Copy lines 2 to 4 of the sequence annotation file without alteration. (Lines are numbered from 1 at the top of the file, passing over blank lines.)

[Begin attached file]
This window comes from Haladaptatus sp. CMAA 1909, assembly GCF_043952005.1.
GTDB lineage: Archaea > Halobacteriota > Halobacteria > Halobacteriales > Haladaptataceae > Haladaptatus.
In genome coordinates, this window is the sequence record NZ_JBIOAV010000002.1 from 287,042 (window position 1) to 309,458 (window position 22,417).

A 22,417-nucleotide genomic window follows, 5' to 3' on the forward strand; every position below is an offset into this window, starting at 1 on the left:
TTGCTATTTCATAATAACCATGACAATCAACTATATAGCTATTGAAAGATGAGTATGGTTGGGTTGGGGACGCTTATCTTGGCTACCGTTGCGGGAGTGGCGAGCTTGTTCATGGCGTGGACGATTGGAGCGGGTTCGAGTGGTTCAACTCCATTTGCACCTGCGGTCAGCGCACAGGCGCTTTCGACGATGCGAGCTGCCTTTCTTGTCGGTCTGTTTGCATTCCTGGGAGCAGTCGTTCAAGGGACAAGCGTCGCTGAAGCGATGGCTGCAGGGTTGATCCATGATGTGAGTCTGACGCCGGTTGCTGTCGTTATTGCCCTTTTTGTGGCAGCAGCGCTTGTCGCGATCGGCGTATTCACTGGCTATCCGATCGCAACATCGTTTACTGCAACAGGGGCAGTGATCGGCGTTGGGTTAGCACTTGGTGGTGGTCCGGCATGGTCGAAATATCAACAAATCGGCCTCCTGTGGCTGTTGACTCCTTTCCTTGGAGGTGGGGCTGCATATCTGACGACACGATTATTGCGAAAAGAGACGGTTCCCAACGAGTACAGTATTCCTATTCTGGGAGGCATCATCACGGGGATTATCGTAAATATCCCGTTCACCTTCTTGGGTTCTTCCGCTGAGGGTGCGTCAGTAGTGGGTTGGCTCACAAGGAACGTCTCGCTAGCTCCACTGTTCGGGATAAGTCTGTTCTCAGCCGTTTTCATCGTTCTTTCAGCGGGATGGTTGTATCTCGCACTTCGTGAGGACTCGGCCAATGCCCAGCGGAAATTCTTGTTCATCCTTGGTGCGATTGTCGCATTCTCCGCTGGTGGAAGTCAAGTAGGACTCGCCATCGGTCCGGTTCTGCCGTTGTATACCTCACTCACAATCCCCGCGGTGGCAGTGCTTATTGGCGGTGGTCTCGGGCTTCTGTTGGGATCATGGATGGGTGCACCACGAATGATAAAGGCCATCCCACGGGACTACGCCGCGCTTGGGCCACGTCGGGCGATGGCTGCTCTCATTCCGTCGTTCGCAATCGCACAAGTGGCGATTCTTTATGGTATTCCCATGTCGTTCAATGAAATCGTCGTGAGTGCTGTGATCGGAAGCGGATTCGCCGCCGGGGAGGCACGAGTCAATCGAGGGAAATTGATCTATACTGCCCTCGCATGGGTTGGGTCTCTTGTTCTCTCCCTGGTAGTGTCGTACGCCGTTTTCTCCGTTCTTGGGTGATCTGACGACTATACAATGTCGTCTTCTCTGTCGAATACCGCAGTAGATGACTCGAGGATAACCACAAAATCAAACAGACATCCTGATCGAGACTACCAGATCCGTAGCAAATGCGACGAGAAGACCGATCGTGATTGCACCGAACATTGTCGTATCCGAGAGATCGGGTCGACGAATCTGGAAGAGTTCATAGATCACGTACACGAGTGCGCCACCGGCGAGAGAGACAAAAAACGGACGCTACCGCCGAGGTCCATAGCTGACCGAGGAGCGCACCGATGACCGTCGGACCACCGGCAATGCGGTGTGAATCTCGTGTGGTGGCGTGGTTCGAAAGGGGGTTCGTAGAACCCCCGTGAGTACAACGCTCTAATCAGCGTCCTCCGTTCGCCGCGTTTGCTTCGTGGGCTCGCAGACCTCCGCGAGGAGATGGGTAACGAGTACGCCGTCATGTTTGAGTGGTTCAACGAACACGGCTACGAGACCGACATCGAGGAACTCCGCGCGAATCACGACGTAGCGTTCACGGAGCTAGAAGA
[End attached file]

GTDB lineage: Archaea > Halobacteriota > Halobacteria > Halobacteriales > Haladaptataceae > Haladaptatus.
In genome coordinates, this window is the sequence record NZ_JBIOAV010000002.1 from 287,042 (window position 1) to 309,458 (window position 22,417).

A 22,417-nucleotide genomic window follows, 5' to 3' on the forward strand; every position below is an offset into this window, starting at 1 on the left: